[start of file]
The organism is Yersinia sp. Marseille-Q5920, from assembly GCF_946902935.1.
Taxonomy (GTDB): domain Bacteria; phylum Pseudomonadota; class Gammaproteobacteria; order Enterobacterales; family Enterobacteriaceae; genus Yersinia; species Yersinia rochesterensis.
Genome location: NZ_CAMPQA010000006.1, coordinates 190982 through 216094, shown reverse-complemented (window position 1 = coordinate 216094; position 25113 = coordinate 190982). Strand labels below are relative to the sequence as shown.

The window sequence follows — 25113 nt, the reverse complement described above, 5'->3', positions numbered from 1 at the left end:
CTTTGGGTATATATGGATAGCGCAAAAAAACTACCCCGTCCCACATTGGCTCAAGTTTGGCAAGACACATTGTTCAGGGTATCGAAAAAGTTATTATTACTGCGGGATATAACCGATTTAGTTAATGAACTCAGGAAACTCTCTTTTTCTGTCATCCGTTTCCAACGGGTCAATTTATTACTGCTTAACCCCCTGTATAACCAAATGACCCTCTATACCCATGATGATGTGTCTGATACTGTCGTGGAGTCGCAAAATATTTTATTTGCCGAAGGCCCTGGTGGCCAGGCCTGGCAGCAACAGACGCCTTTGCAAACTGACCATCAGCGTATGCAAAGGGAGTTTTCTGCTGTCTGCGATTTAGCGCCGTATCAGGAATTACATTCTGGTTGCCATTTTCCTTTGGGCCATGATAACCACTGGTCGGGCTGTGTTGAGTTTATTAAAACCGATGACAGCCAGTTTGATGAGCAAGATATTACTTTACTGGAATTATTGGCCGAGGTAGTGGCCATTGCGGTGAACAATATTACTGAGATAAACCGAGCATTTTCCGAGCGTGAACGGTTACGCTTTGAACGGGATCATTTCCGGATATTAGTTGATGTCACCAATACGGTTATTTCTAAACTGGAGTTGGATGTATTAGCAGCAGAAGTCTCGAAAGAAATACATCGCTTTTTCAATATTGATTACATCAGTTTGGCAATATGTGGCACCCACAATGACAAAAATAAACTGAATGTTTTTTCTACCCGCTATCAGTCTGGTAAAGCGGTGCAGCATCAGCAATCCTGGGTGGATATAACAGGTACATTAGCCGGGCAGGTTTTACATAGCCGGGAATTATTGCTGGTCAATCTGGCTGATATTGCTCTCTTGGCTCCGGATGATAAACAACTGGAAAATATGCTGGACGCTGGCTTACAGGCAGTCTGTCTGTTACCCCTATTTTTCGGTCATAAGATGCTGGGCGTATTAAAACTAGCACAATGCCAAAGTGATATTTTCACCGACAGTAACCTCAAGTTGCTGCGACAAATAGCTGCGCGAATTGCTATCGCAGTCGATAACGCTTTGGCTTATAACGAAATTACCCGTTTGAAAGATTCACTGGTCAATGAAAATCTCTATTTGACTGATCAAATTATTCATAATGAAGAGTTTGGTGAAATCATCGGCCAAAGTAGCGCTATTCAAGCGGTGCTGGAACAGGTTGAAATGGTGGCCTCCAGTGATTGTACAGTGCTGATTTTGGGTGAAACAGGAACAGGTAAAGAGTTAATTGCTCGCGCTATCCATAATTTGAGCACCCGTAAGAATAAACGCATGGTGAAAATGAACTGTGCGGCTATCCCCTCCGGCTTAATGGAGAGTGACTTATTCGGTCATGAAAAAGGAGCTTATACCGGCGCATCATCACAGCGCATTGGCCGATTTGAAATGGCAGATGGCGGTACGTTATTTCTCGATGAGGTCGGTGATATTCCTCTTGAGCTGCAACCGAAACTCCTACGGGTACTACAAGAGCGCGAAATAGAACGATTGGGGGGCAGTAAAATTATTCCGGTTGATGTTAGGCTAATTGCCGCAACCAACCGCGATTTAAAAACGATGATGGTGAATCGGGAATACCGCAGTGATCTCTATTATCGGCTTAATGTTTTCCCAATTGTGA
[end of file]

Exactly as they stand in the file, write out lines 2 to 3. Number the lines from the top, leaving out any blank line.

Taxonomy (GTDB): domain Bacteria; phylum Pseudomonadota; class Gammaproteobacteria; order Enterobacterales; family Enterobacteriaceae; genus Yersinia; species Yersinia rochesterensis.
Genome location: NZ_CAMPQA010000006.1, coordinates 190982 through 216094, shown reverse-complemented (window position 1 = coordinate 216094; position 25113 = coordinate 190982). Strand labels below are relative to the sequence as shown.